Premasoothram Review: Amusing escapades of a love guru
The film survives on the strength of a host of talented performers led by the versatile Chemban Vinod Jose
A man lying in a hospital bed exchanges a glance with a married woman who is tending to her sick father on the opposite bed. The woman enquires about this man. Apparently, he tried to kill himself, but he doesn't seem like the type. A few days later, the woman returns his glances. The man seems to have some kind of mysterious superpower. We later learn her husband is working abroad. Obviously she is suffering from a lack of romance, and she has found the antidote in the form of this man. Somewhere else, a teenager laments about his love failure to an older man. The latter suggests something: meet a man, supposedly a love guru, called simply VKP. He can solve his problem. While they wait for VKP to arrive, the film flashes back many years to give us a glimpse into VKP's (Chemban Vinod Jose) interesting past.
Cast: Chemban Vinod Jose, Balu Varghese, Vishnu Govindan, Anumol
Director: Jiju Asokan
VKP (the full form is revealed in the third act) is seen as something of a legend. Not much is known of him other than the fact that he possesses the unparalleled ability to make women go weak in their knees. They say that he has been in town only a month and at least two women are already in love with him. Oh, and these women are married, just like the woman we met in the opening scene.
Also, there is another teenager, Prakashan (Balu Varghese), who is unable to profess his love for a girl, Ammukutty (Lijomol Jose) whom he has been obsessed with since the fifth grade. He is introduced to VKP, who gives him one love lesson after another which, by the way, shouldn't be tried at home.
Yes, they're that ridiculous. They even attempt black magic. But these are naive boys who are not armed with smartphones or Google. We're talking about the time of Prem Nazir and Jayan. They are going to fall, a lot of times, until they learn some tough life lessons. They try everything VKP tells them to do, and fail repeatedly. Years pass, the kids are now in high school, and Prakashan still hasn't managed to make Ammukutty fall in love with him.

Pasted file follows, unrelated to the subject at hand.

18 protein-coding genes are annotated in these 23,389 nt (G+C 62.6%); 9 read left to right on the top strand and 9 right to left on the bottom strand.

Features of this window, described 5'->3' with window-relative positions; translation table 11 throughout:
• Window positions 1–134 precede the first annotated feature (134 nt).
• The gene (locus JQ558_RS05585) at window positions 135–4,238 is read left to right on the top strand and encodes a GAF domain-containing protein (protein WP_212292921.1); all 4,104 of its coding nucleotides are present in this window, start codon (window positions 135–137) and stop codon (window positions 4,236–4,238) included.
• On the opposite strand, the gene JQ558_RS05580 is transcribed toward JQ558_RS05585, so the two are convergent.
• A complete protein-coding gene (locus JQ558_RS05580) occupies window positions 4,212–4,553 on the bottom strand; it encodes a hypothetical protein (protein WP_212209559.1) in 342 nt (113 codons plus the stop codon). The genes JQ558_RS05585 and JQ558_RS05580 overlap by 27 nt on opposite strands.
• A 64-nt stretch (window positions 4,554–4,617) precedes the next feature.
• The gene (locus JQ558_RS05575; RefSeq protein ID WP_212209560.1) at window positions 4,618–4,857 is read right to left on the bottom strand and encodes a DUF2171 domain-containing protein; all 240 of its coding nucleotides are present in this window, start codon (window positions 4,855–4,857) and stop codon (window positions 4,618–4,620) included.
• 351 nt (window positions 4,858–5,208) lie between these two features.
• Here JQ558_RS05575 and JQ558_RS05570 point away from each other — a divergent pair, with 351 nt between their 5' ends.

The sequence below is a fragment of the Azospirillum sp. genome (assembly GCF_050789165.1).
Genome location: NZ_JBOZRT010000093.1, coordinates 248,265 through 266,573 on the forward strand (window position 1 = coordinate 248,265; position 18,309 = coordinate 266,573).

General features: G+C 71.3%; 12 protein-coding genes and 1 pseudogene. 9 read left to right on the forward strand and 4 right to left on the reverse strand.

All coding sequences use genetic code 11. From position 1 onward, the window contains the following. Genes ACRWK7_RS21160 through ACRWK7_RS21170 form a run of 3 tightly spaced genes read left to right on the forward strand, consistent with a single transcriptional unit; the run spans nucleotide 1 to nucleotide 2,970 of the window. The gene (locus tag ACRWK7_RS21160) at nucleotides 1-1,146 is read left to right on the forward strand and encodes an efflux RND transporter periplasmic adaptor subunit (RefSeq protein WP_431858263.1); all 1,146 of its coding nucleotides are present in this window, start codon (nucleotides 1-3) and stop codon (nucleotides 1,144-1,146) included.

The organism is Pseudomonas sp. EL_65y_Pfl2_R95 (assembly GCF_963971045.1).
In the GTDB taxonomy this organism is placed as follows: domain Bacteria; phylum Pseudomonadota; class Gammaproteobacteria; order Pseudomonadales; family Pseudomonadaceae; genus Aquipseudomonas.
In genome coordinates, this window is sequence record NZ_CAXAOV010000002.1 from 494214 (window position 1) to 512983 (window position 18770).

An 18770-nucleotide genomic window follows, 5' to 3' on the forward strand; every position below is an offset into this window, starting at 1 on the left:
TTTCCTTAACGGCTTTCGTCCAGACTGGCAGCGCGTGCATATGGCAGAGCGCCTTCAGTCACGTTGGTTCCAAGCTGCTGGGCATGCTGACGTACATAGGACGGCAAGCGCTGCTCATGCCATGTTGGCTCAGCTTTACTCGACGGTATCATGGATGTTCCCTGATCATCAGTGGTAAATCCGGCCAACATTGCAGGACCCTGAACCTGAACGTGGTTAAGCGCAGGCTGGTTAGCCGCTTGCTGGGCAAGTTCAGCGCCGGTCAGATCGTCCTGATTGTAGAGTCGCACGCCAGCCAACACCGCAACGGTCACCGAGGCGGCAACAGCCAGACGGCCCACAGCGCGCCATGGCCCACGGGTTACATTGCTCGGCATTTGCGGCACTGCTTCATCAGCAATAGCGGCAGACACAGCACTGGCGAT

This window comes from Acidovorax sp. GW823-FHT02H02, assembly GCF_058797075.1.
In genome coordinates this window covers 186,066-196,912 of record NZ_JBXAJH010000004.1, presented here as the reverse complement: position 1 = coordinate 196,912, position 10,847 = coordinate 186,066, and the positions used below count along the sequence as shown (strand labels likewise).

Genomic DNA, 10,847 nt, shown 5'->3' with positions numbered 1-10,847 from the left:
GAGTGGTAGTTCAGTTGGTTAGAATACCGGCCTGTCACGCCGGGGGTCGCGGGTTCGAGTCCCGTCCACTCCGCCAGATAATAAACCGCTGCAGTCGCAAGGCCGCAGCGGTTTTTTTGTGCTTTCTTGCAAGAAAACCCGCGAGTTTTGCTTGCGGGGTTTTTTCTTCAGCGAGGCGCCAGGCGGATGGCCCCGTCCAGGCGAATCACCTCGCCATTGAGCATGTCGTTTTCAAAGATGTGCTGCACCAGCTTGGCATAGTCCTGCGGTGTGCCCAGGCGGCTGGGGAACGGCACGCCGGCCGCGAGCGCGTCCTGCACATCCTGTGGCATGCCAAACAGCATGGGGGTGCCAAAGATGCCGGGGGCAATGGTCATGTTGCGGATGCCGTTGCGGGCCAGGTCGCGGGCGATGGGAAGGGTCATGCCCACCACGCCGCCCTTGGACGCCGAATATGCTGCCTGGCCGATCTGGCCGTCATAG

Oh, and before I forget, there is a psycho classmate Suku (a superb Vishnu Govind) who likes harming animals and can't stand the fact that he has to compete with Prakashan for Ammu's affections. Suku becomes a perilous threat not just to Prakashan, but VKP as well. Expect an intense but lazily choreographed and edited struggle in the finale.
I'm in awe of filmmakers who take a 90-min story and stretch it close to three hours. The premise of Premasoothram is wafer-thin but it's not exactly what I'd call a bad film; just needlessly stretched. There are times when the film tested my patience. I imagine there is a better film lying in there somewhere if you chop off around 45 minutes from it. And I'm not sure some of the film's messages are that healthy. Does a girl have an obligation to fall in love with a guy just because he has been "worshipping" her for so many years?
What saves the film from becoming a complete disaster, however, is its mostly solid cast, intriguing screenplay and mellifluous music (occasionally you hear the radio playing golden oldies). The film survives on the strength of a host of talented performers led by the versatile Chemban Vinod Jose, who can make even a dull film look interesting by his mere presence. Fortunately, he is present for 90 per cent of the runtime. All the three main leads - Balu Varghese, Chemban Vinod Jose and Vishnu Govind -- play their parts with conviction. And all three have very expressive eyes which they use to their advantage. I don't think Premasoothram would've been half as interesting with a different cast.